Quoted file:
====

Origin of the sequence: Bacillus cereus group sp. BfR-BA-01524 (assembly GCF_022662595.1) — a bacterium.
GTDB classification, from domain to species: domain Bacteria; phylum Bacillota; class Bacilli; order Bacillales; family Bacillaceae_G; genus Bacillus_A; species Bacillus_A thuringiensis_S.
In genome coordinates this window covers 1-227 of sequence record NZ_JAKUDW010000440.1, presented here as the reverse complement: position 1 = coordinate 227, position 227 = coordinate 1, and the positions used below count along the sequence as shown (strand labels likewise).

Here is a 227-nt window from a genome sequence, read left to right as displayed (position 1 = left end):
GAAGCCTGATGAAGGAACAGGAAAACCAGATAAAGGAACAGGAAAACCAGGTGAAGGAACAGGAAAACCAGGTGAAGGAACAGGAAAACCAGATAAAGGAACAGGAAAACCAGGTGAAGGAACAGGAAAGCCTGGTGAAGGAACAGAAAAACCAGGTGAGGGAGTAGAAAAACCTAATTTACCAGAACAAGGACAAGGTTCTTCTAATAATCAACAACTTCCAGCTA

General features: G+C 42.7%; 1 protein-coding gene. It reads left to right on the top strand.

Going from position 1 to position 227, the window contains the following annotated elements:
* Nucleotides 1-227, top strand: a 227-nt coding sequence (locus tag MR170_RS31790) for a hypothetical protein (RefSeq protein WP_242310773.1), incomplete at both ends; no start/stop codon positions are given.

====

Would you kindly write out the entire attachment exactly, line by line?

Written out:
Origin of the sequence: Bacillus cereus group sp. BfR-BA-01524 (assembly GCF_022662595.1) — a bacterium.
GTDB classification, from domain to species: domain Bacteria; phylum Bacillota; class Bacilli; order Bacillales; family Bacillaceae_G; genus Bacillus_A; species Bacillus_A thuringiensis_S.
In genome coordinates this window covers 1-227 of sequence record NZ_JAKUDW010000440.1, presented here as the reverse complement: position 1 = coordinate 227, position 227 = coordinate 1, and the positions used below count along the sequence as shown (strand labels likewise).

Here is a 227-nt window from a genome sequence, read left to right as displayed (position 1 = left end):
GAAGCCTGATGAAGGAACAGGAAAACCAGATAAAGGAACAGGAAAACCAGGTGAAGGAACAGGAAAACCAGGTGAAGGAACAGGAAAACCAGATAAAGGAACAGGAAAACCAGGTGAAGGAACAGGAAAGCCTGGTGAAGGAACAGAAAAACCAGGTGAGGGAGTAGAAAAACCTAATTTACCAGAACAAGGACAAGGTTCTTCTAATAATCAACAACTTCCAGCTA

General features: G+C 42.7%; 1 protein-coding gene. It reads left to right on the top strand.

Going from position 1 to position 227, the window contains the following annotated elements:
* Nucleotides 1-227, top strand: a 227-nt coding sequence (locus tag MR170_RS31790) for a hypothetical protein (RefSeq protein WP_242310773.1), incomplete at both ends; no start/stop codon positions are given.